Through this rule, the Consumer Bureau added and implemented additional data fields that must be reported in order to further close information gaps about mortgage lending patterns and practices. The new data fields include basic loan facts such as the address of the property, interest rate of the mortgage, and borrower’s credit score.
The Consumer Bureau’s rule only excluded truly small lenders – banks that originate fewer than 25 closed-end loans, like mortgages, and 100 open-end lines of credit, like home equity lines—because providing broader relief would negatively affect low- and moderate-income communities.
Specifically, the Consumer Bureau wrote, “the loss of data in communities at closed-end mortgage loan-volume thresholds higher than 25 would substantially impede the public’s and public officials’ ability to understand access to credit in their communities.”
Despite the harm posed to low- and moderate-income communities around the country, HR 2954 would permanently raise the threshold for new HMDA data for both mortgage loan type data and lines of credit to 500 without a good understanding about the real impact of doing so. At this level, 85 percent, or 5,400 depository institutions, and 48 percent of nonbanks, or 497 institutions, would be exempt. That’s 6,000 financial institutions that would no longer report important lending data. By prohibiting these important new data fields from being reported under HMDA, regulators will not be able to fully determine the extent of redlining, discrimination, and other harmful practices. This will make it harder for fair lending violations to be detected as HMDA data are routinely used by the Department of Justice to identify and remedy discrimination in lending and these new data fields are essential for shedding light on the kinds of discrimination—like age—that now flies under the radar.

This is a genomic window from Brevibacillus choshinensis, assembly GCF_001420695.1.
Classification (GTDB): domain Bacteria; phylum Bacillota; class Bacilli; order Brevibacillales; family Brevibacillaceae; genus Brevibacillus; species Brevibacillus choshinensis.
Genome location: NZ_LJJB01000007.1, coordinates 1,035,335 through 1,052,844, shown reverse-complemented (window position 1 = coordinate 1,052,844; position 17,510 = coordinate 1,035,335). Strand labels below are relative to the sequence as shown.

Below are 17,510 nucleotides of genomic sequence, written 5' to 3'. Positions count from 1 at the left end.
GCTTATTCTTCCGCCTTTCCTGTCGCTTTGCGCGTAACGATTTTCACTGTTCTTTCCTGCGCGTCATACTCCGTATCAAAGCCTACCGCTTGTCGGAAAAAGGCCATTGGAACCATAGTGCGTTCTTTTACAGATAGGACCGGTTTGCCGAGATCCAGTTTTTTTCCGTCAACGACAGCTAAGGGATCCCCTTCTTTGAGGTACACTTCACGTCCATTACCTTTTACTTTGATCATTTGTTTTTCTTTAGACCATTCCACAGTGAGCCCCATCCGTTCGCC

It is not surprising that over 170 civil rights, fair housing, consumer, and community organizations across the country have come out strongly against this bill. These groups have stated that “the updated HMDA data will provide critical information about whether similarly situated borrowers and underserved communities are receiving equitable access to mortgage credit, data that we lacked a decade ago when the crisis hit.”
I recognize the need for Congress to consider tailored and sensible regulatory relief to community financial institutions, but this bill is not that relief. Financial institutions are already required to collect this data as part of existing mortgage regulations or as part of the mortgage underwriting process.
I cannot support H.R. 2954 because it undermines effective fair lending enforcement by reducing HMDA data. This bill will contribute to unequal access to affordable credit for people of color, low‐ to moderate-income families, and borrowers in rural areas.
History has repeatedly shown us that when financial institutions are merely trusted to operate in good faith, American consumers are left vulnerable to discriminatory and predatory lending, communities are stripped of wealth, and our economy is weakened.
For these reason, I urge my colleagues to reject this rollback of a key fair lending tool and join me in opposing H.R. 2954.
I reserve the balance of my time.